Sabrina Blauvelt: Importance of rhetoric
October 23, 2012
I am a student at Colorado Mountain College's Alpine Campus in Steamboat Springs. As a sustainability student, I have been faced with conflicting ideals as to where I stand on fracking and water issues. These dilemmas are caused by ongoing rhetoric from opposing sides.
At the current rate of global consumption, I think we need to continue finding new sources of energy. I also think that an infrastructure for renewable energy needs to be implemented before the projected year of 2050. It is amazing to think that in World War II, car factories were mandated to manufacture only products conducive for the war. The infrastructure of these factories changed within a year. Why can't we mandate the nation to implement a renewable energy infrastructure? Can this happen, or is this just one person's opinion based upon rhetoric?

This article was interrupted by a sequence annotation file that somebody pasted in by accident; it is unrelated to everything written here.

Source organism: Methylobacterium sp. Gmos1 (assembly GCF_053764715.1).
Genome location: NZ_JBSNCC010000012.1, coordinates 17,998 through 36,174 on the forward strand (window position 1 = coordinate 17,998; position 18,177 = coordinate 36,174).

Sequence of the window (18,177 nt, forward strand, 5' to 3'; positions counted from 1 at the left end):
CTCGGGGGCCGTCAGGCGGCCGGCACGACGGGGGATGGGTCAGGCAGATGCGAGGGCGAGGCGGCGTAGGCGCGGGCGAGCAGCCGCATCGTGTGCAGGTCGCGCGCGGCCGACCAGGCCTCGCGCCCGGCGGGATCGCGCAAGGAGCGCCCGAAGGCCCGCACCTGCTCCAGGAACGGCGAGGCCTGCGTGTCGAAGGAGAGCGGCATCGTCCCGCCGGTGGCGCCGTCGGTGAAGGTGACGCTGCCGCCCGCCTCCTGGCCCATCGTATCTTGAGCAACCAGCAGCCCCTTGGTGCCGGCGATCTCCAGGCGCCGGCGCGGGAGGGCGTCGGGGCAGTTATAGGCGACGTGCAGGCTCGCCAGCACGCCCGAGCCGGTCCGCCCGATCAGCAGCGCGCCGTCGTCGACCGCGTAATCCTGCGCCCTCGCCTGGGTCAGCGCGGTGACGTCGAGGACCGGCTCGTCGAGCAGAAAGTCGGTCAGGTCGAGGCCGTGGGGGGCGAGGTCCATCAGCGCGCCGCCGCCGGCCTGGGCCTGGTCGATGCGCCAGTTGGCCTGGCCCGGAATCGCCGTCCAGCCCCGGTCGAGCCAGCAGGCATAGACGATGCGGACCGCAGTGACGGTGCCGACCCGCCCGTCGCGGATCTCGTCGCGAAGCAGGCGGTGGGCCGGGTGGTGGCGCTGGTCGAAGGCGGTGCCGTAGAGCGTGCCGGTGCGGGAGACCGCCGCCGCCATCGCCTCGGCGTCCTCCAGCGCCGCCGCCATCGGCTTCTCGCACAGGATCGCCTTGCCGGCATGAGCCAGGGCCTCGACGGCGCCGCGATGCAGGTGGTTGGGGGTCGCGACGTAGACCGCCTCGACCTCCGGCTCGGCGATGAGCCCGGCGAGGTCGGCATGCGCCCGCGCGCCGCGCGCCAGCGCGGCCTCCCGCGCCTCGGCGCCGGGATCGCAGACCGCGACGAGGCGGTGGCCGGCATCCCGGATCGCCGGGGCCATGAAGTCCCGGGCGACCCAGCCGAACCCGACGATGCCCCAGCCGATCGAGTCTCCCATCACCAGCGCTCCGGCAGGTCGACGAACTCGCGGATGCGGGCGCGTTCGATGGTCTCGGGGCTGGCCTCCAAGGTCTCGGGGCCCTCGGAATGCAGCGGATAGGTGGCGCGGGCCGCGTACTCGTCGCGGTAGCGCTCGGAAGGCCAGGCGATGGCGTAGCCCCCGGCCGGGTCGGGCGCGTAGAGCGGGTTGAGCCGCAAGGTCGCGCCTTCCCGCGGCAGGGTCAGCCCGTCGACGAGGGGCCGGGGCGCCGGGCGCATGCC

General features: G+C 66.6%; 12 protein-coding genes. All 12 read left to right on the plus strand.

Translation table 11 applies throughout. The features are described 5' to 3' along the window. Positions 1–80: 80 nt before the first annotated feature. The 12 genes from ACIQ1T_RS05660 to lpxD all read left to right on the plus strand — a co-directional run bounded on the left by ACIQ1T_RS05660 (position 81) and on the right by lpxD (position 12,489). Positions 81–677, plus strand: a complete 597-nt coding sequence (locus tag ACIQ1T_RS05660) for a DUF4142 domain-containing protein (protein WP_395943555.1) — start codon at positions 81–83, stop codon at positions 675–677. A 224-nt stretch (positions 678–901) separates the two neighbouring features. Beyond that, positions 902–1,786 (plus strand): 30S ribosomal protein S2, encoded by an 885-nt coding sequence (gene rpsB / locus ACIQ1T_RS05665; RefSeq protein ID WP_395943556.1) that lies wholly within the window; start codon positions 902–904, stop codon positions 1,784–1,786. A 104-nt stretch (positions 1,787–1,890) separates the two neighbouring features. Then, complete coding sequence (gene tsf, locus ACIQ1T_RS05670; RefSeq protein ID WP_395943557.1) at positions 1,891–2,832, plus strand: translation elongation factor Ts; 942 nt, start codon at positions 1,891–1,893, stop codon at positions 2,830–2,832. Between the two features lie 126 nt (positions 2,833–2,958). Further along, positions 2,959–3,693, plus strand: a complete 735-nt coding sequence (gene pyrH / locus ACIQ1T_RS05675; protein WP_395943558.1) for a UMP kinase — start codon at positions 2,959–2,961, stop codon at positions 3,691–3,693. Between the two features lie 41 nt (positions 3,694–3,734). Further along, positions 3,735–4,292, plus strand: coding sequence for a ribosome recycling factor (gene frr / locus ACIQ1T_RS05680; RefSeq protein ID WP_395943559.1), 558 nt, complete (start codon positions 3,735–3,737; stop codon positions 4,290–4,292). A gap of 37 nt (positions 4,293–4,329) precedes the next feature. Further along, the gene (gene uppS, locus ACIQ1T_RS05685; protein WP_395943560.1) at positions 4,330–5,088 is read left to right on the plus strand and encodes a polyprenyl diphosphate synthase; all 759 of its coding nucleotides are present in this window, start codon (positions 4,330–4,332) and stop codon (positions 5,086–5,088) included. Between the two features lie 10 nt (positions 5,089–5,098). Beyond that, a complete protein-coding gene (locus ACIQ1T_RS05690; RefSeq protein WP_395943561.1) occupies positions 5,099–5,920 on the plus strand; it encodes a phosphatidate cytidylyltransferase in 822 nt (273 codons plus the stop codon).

Although rhetoric can be overbearing, there is importance in what is expressed from both sides. Recently, upon traveling the Upper Colorado Basin, I experienced a well-balanced view between energy use and the use of water without pressures of rhetoric. This experience became possible because of Eco Flight, a nonprofit organization based out of Aspen. Every year this program chooses college students to study a theme, such as this year's theme of water use, via an aerial perspective. I was lucky enough to be one of those students. Being able to fly to different states in the Upper Colorado Basin and hear expert opinions from opposing sides allowed me to realize everyone has a belief and that these beliefs are valid whether or not they are true. The most important lesson of this experience is to listen to both sides, allow yourself to see the bigger picture, make an educated decision and vote for your beliefs.